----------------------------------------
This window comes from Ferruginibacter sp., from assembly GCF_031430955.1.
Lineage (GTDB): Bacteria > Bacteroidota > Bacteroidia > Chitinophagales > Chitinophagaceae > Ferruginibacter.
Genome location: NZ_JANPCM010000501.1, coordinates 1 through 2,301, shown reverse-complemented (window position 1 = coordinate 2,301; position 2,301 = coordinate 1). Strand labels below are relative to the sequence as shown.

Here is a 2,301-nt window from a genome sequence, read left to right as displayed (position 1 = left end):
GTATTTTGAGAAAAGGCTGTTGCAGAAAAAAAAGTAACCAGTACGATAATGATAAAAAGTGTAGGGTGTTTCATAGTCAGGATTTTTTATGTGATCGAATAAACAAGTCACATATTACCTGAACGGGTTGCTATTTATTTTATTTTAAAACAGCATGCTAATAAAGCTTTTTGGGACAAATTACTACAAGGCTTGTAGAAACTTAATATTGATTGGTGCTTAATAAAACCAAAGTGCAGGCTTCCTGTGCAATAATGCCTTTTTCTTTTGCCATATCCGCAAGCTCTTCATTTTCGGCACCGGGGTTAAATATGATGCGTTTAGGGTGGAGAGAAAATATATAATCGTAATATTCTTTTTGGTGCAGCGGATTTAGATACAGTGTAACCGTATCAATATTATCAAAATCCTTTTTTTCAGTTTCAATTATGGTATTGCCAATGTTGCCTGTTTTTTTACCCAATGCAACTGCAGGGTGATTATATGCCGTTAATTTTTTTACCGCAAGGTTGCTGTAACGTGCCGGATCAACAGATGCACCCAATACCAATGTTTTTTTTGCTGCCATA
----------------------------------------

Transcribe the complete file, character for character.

This window comes from Ferruginibacter sp., from assembly GCF_031430955.1.
Lineage (GTDB): Bacteria > Bacteroidota > Bacteroidia > Chitinophagales > Chitinophagaceae > Ferruginibacter.
Genome location: NZ_JANPCM010000501.1, coordinates 1 through 2,301, shown reverse-complemented (window position 1 = coordinate 2,301; position 2,301 = coordinate 1). Strand labels below are relative to the sequence as shown.

Here is a 2,301-nt window from a genome sequence, read left to right as displayed (position 1 = left end):
GTATTTTGAGAAAAGGCTGTTGCAGAAAAAAAAGTAACCAGTACGATAATGATAAAAAGTGTAGGGTGTTTCATAGTCAGGATTTTTTATGTGATCGAATAAACAAGTCACATATTACCTGAACGGGTTGCTATTTATTTTATTTTAAAACAGCATGCTAATAAAGCTTTTTGGGACAAATTACTACAAGGCTTGTAGAAACTTAATATTGATTGGTGCTTAATAAAACCAAAGTGCAGGCTTCCTGTGCAATAATGCCTTTTTCTTTTGCCATATCCGCAAGCTCTTCATTTTCGGCACCGGGGTTAAATATGATGCGTTTAGGGTGGAGAGAAAATATATAATCGTAATATTCTTTTTGGTGCAGCGGATTTAGATACAGTGTAACCGTATCAATATTATCAAAATCCTTTTTTTCAGTTTCAATTATGGTATTGCCAATGTTGCCTGTTTTTTTACCCAATGCAACTGCAGGGTGATTATATGCCGTTAATTTTTTTACCGCAAGGTTGCTGTAACGTGCCGGATCAACAGATGCACCCAATACCAATGTTTTTTTTGCTGCCATA